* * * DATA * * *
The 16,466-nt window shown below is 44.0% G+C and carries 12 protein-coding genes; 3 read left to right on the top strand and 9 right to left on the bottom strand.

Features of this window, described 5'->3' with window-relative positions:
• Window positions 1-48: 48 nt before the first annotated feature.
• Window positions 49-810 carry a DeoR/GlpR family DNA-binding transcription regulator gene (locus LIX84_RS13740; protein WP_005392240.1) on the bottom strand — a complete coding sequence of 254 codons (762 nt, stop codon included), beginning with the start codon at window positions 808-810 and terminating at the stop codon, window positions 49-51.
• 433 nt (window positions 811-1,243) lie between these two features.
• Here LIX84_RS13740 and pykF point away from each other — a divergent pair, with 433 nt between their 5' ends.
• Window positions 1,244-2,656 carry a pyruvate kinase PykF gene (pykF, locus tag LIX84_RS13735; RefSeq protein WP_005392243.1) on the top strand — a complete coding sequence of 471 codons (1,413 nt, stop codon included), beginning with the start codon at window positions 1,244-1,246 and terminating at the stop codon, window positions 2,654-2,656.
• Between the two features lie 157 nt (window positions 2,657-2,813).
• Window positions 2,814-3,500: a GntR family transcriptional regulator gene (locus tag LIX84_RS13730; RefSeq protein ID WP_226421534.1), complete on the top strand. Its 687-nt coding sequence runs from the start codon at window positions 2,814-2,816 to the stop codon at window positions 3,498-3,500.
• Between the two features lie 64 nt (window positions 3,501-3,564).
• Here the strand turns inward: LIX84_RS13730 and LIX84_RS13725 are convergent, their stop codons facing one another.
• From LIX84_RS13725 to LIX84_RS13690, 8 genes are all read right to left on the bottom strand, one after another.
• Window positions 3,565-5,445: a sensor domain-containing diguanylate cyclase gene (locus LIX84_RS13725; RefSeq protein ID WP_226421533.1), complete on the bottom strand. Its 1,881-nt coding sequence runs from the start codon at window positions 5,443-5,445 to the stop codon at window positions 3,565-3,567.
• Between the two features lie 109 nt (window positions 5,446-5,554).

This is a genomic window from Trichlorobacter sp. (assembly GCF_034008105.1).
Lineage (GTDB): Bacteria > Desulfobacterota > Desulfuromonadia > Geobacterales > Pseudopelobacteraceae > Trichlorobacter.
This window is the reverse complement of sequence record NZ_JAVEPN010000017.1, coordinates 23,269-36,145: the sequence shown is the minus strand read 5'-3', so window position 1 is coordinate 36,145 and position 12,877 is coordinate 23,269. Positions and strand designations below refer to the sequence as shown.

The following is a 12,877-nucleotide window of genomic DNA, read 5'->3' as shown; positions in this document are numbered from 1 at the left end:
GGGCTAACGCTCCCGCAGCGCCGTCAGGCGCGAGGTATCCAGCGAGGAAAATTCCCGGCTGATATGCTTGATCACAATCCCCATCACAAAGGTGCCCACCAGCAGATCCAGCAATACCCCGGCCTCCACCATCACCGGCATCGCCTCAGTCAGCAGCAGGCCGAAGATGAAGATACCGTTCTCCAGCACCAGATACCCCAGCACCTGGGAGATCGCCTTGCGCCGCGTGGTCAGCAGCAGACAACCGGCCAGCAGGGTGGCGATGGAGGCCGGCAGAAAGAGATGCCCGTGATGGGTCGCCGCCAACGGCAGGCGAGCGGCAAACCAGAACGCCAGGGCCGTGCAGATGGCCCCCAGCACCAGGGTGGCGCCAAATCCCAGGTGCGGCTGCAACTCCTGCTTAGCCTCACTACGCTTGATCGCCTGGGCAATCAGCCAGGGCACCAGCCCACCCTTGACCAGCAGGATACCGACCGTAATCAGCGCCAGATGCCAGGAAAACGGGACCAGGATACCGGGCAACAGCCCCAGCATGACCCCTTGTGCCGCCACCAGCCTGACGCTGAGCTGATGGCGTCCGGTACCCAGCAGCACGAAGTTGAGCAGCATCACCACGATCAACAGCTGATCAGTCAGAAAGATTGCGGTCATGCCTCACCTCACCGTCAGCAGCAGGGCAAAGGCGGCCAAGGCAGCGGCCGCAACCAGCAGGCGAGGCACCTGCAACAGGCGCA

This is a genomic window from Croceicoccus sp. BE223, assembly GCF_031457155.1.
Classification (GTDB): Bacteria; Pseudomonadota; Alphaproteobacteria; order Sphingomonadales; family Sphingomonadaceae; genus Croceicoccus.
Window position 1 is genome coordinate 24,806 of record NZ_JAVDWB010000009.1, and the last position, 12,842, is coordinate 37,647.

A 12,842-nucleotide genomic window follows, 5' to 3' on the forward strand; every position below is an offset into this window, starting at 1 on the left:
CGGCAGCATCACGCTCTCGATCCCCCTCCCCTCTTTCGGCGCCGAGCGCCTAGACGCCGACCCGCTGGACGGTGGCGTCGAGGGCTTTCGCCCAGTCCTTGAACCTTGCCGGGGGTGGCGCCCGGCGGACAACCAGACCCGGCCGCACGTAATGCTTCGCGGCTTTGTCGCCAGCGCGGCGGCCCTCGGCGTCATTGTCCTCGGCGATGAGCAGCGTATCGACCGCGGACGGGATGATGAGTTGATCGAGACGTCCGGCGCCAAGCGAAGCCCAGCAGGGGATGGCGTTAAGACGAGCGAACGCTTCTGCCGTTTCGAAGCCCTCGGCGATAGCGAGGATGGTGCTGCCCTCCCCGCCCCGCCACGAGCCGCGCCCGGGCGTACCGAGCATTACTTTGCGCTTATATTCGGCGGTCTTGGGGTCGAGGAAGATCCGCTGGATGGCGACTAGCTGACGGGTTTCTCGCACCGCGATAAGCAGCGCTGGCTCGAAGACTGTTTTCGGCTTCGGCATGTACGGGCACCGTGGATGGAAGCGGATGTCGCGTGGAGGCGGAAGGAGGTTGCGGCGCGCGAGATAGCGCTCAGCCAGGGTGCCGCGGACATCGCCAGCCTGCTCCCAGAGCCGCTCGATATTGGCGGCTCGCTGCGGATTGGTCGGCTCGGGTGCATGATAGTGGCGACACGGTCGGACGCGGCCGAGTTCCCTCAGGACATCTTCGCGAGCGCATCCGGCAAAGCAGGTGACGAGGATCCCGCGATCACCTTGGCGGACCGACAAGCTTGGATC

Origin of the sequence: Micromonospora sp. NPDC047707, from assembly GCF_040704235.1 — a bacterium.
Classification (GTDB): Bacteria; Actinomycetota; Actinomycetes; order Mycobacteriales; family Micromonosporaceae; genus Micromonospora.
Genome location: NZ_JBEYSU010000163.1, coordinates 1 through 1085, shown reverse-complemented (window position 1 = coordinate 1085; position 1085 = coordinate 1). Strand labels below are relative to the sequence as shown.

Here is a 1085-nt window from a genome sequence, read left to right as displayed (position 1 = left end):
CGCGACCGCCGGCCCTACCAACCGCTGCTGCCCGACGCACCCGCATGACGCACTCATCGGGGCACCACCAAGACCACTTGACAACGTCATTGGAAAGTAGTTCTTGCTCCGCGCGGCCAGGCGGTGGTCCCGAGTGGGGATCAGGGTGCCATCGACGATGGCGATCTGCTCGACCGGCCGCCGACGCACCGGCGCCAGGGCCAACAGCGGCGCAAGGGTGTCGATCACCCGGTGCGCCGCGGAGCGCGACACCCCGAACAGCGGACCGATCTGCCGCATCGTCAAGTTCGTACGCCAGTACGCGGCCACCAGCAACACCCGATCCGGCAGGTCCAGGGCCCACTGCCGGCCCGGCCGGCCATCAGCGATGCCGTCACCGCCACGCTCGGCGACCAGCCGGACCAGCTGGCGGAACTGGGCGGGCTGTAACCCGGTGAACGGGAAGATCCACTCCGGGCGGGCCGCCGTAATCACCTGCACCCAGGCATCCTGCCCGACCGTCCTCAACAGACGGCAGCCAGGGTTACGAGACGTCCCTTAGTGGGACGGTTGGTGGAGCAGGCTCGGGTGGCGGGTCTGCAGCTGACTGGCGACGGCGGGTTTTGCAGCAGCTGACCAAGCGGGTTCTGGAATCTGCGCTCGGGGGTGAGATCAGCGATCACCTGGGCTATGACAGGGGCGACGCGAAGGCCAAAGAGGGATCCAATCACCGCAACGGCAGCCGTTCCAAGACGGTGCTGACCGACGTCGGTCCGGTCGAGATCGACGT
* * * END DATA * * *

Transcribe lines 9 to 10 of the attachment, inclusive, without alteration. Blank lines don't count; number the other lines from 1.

• Window positions 2,814-3,500: a GntR family transcriptional regulator gene (locus tag LIX84_RS13730; RefSeq protein ID WP_226421534.1), complete on the top strand. Its 687-nt coding sequence runs from the start codon at window positions 2,814-2,816 to the stop codon at window positions 3,498-3,500.
• Between the two features lie 64 nt (window positions 3,501-3,564).